Let the Bullets Fly
5 years ago via Rotten Tomatoes

The record-holder for gross revenue in mainland China, Let The Bullets Fly is more than it appears to be. Most film critics, particularly in the west, are caught off guard, thinking it is something of an Eastern Western. Let The Bullets Fly is actually a character drama only set the wilderness of 1920s China and loosely based on folk hero Pocky Zhang (played by Wen Jiang, who also directs the film). The film substitutes much of the action and suspense for physical comedy and amusing dialogue, all of which is typical of Chinese and Hong Kong cinema pre-1990s. But what works for Let The Bullets Fly is the interaction between Zhang, local gangster Huang (played by Chow Yun Fat), conman Tang (Ge You), and the supporting characters that surround Zhang and Tang in their scam to pose as the governship of Goosetown and steal money from the townspeople. Morally repulsed at the idea, of stealing money from the poorest of this village, Zhang instead decides to target Huang's fortune as his own, yet as members of his own gang are harassed and murdered Xhang's goal against Huang becomes more personal and leaves him with a moral dilemma: should he leave Goosetown with his fortune or should he continue his war with Huang? Supposedly, Director and actor Wen Jiang refused to accept his part until after the script went through thirty drafts, and his persistence appears to have produced a film which, for its title, is surprisingly self aware.

Batman (1989)
5 years ago via Rotten Tomatoes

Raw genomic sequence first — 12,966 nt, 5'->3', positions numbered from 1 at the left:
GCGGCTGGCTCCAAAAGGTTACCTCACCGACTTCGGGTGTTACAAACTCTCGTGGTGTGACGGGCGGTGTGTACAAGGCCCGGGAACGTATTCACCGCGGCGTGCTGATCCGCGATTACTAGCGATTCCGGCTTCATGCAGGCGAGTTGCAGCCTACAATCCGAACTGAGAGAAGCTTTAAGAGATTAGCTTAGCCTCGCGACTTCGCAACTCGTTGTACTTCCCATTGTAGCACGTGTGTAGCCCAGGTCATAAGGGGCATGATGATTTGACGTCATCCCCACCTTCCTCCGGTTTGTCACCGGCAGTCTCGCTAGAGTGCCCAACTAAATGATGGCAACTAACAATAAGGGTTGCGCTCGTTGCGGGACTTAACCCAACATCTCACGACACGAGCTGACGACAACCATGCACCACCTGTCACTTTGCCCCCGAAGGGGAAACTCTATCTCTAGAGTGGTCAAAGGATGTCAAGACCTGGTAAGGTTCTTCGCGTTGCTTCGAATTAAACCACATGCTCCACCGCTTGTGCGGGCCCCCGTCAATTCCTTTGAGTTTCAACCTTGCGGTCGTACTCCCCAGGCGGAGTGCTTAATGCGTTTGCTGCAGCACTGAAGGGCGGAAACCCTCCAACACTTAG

This 1980s adaptation of the Batman comic book is far from the perfect movie, but most of what it does is done well enough that you really don't care. Unlike the 21st century adaptation, Batman (1989) does not introduce us to the main character by telling us the origin of Batman and instead just casually infers to it until after the first 100 minutes, driving one of the more substantive (if neglected) subplots of the film -- that is Vicki Vale (Kim Basinger)'s inquisition and ultimate discovery of the connection between Bruce Wayne and Batman (both played by Michael Keaton, hinthint). Sadly, most of the movie focuses on the Joker, played by Jack Nicholson, who while written better than Heath Ledger's 2008 character weighs the movie down and about midway through turns Batman (1989) into a B movie. That being said, Batman (1989) is one of the best looking B movies ever to come out of Hollywood, thanks to the expert photography and imaginative set design that never fails to remind the audience, "Yes, this is Gotham City." All of this lends itself wonderfully in the opening 35 or so minutes of Batman (1989) which are the best 35 straight minutes of any Batman film and beg the question: What happened to the last 90 minutes of the movie? Well, poor editing and writing contribute to what would be best called a "choppy" second half of the film, starting with the ridiculous love triangle between Bruce Wayne, Vicki Vale, and the Joker. The action scenes later in the film also lack the freshness of the action scenes in the earlier parts of the film and best resemble most of the other high budget action scenes from the era, perhaps with fewer guns. Additionally, Vicki Vale's character becomes redundant after the first hour, really only contributing to the conflict between Batman and the Joker afterward. In the end, it is Michael Keaton's portrayal of Bruce Wayne that keeps the movie afloat, sharing one of the best scenes in the movie with Nicholson and Basinger. Had the movie spent more time studying the character Batman than trying to entertain the audience using the Joker's shenanigans, Batman (1989) would be the unquestionable gem of this movie franchise.